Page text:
Native American Legends
The Birth Ritual
A Hopi Legend
With the pristine wisdom granted them, the First People understood
that the earth was a living entity like themselves. She was their
mother: they were made from her flesh, and they suckled at her breast.
For her milk was the grass upon which all animals grazed and the
corn which had been created specially to supply food for mankind.
But the corn plant was also a living entity with a body similar
to man's in many respects, and the people built its flesh into their
own. Hence corn was also their mother. Thus they knew their mother
in two aspects which were often synonymous: as Mother Earth and
the Corn Mother.
In their wisdom, the First People also knew their father in two
aspects. He was the Sun, the solar god of the universe. Not until
he first appeared to them at the time of the red light, Tálawva,
had they been fully firmed and formed. Yet his was but the face
through which looked Taiowa, their Creator.
These two universal entities were their real parents, their human
parents being but instruments through which their power was made
manifest. In modern times their descendants remembered this.
When a child was born his Corn Mother (a perfect ear of corn whose
tip ends in four kernels) was placed beside him, where it was kept
for 20 days. During this time, he was kept in darkness, for while
his newborn body was of this world, he was still under the protection
of his universal parents.
If the child was born at night, four lines were painted with cornmeal
on each of the four walls and ceiling early the next morning. If
he was born during the day, the lines were painted the following
morning. These lines signified that a spiritual home, as well as
a temporal home, had been prepared for him on earth.
On the first day, the child was washed with water in which cedar
had been brewed. Fine white cornmeal was then rubbed over his body
and left all day. The next day, the child was washed and cedar ashes
rubbed over him to remove the hair and baby skin. This was repeated
for three more days.
From the fifth day until the twentieth day, he was washed and rubbed
with cornmeal for one day and covered with ashes for four days.
Meanwhile, the child's mother drank a little of the cedar water
On the fifth day, the hair of both the mother and the child were
washed, and one cornmeal line was scraped off each wall and the
ceiling. The scrapings were then taken to the shrine where the umbilical
cord had been deposited. Each fifth day thereafter, another line
of cornmeal was removed from the walls and ceiling and taken to
For nineteen days now, the house had been kept in darkness so that
the child could see no light. Early on the morning of the twentieth
day, while it was still dark, all of the aunts of the child arrived
at the house, each carrying a Corn Mother in her right hand, and
each wishing to be the child's godmother.
First, the child was bathed. Then the mother, holding the child
in her left arm, took up the Corn Mother that had lain beside the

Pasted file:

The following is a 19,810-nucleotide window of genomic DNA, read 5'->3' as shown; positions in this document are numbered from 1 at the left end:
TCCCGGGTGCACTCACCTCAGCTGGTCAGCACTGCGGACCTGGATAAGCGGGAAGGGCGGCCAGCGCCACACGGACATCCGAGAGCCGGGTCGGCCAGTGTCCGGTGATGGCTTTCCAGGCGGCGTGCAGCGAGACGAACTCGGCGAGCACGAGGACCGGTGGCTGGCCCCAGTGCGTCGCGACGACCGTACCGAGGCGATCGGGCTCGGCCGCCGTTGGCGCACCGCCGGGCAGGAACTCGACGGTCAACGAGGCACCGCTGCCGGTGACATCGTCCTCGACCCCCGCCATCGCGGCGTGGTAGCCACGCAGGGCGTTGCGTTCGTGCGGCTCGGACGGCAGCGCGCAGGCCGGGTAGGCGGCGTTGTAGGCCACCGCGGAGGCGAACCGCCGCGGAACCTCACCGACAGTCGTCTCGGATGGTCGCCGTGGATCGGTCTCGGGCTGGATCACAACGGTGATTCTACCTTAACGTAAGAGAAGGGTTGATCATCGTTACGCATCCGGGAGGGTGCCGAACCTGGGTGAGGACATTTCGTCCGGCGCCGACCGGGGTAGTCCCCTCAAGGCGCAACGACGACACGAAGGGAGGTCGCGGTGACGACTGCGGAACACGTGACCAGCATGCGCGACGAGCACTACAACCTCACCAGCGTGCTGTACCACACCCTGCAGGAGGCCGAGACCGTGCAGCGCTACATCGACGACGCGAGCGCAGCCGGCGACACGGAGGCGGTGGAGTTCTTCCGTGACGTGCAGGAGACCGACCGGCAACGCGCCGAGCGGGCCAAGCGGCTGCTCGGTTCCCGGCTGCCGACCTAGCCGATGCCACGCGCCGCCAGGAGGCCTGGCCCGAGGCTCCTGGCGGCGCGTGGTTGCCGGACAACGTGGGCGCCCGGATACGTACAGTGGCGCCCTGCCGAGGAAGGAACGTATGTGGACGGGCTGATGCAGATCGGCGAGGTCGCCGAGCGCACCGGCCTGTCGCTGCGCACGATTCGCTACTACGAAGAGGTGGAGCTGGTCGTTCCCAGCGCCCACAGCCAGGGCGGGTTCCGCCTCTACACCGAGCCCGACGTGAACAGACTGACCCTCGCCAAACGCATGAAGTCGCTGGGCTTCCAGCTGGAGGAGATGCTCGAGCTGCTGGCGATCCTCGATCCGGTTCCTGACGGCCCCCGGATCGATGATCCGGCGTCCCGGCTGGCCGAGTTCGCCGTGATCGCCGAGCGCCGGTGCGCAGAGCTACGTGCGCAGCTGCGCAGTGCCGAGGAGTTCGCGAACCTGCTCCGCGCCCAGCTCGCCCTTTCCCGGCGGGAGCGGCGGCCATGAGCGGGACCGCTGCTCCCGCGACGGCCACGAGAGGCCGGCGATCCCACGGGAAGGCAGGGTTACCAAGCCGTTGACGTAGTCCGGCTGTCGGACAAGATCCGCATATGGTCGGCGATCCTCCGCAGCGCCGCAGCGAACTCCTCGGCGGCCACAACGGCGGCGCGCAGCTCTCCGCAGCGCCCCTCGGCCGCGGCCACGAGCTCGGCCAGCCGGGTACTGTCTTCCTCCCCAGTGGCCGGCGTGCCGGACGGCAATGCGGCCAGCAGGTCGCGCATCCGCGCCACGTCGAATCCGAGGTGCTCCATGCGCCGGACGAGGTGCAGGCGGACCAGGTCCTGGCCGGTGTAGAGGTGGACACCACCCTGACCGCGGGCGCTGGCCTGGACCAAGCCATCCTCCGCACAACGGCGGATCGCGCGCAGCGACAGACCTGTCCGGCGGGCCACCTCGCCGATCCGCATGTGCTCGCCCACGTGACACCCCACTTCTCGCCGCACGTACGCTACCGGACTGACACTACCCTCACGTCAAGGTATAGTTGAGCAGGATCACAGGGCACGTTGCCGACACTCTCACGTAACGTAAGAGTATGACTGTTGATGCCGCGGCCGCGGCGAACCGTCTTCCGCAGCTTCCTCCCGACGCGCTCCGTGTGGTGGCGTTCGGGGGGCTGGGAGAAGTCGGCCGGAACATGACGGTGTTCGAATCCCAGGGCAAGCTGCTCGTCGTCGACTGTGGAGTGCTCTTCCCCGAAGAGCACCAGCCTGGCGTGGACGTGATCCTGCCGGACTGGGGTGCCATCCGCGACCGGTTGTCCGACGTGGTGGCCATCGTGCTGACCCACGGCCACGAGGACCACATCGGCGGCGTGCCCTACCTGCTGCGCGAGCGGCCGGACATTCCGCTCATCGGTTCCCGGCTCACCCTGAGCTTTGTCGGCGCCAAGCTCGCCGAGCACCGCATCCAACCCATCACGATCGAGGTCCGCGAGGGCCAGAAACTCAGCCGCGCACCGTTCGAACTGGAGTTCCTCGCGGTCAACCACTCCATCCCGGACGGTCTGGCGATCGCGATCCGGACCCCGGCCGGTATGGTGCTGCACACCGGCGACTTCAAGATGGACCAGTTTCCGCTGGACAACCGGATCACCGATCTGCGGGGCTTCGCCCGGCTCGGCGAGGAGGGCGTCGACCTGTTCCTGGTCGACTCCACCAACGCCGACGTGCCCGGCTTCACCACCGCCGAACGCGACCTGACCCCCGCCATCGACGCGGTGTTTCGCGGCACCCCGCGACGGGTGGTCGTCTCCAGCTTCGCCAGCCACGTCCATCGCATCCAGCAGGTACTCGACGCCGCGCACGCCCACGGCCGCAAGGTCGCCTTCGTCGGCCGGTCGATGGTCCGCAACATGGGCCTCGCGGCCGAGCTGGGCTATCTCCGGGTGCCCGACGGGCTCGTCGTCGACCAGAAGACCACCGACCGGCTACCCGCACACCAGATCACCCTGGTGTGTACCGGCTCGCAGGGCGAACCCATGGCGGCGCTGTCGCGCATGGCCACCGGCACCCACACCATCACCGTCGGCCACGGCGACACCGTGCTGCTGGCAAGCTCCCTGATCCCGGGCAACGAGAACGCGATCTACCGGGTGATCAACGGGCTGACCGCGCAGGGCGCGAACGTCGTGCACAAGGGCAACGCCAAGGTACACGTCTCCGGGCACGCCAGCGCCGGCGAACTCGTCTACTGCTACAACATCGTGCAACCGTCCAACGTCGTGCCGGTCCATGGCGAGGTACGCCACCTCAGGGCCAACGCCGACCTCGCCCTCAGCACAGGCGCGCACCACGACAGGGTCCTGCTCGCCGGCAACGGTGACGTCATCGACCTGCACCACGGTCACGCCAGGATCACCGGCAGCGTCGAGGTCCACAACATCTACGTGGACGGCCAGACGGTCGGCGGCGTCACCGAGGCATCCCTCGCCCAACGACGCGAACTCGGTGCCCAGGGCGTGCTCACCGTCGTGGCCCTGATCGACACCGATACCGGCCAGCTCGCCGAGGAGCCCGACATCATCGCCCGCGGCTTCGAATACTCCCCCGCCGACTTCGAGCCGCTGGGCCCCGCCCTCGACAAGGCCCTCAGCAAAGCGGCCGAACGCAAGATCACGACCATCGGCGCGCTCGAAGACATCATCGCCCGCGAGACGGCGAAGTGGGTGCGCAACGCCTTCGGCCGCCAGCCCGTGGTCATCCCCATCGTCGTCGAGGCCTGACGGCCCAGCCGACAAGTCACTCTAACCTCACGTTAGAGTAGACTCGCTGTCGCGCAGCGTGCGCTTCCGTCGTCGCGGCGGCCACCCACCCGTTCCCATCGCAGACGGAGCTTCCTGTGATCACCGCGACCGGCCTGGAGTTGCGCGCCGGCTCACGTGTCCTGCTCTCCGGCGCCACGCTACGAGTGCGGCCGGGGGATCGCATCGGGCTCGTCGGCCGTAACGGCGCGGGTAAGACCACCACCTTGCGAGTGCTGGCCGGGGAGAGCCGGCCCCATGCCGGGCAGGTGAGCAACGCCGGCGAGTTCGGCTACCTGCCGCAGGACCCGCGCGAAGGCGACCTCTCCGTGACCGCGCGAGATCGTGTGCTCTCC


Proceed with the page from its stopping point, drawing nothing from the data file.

child and passed it over the child four times from the navel to
the head. On the first pass, the child was named. On the second,
she wished the child a long life. On the third, she wished the child
a healthy life. If the child was a boy, she wished him a productive
life in his work on the fourth pass. If the child was a girl, she
wished that she would become a good wife and mother.
Each of the aunts in turn did likewise, giving the child a clan
name from the clan of either the mother of the father of the aunt.
The child was then given back to its mother. The yellow light was
by then showing in the east. The mother, holding the child in her
left arm and the Corn Mother in her right hand and accompanied by
her own mother (the child's grandmother) left the house and walked
towards the east. Then they stopped, facing east, and prayed silently,
casting pinches of cornmeal toward the rising sun in the east.
When the sun had cleared the horizon the mother stepped forward,
held the child up to the sun, and said, "Father Sun, this is
your child." Again she said this, passing the Corn Mother over
the child's body as she had done when she had named him, wishing
for him to grow so old he would have to lean on a crook for support,
thus proving that he had obeyed the Creator's laws. The grandmother
did the same thing when the mother had finished. Then both marked
a cornmeal path toward the sun for this new life.
The child now belonged to the family and the earth. Mother and
grandmother then carried him back to the house where his aunts were
waiting. The village crier announced his birth, and a feast was
held in his honor. For several years the child was called by the
different names that were given him. The one that seemed most predominant
became his name, and the aunt who gave it to him became his godmother.
The Corn Mother remained his spiritual mother.
For seven or eight years he led the normal earthy life of a child.
Then came his first initiation into a religious society, and he
began to learn that, although he had human parents, his real parents
were the universal entities who had created him through them: his
Mother Earth, from whose flesh all are born, and his Father Sun,
the solar god who gives life to all the universe. He began to learn,
in brief, that he too had two aspects. He was a member of an earthy
family and tribal clan, and he was a citizen of the great universe
to which he owed a growing allegiance as his understanding developed.
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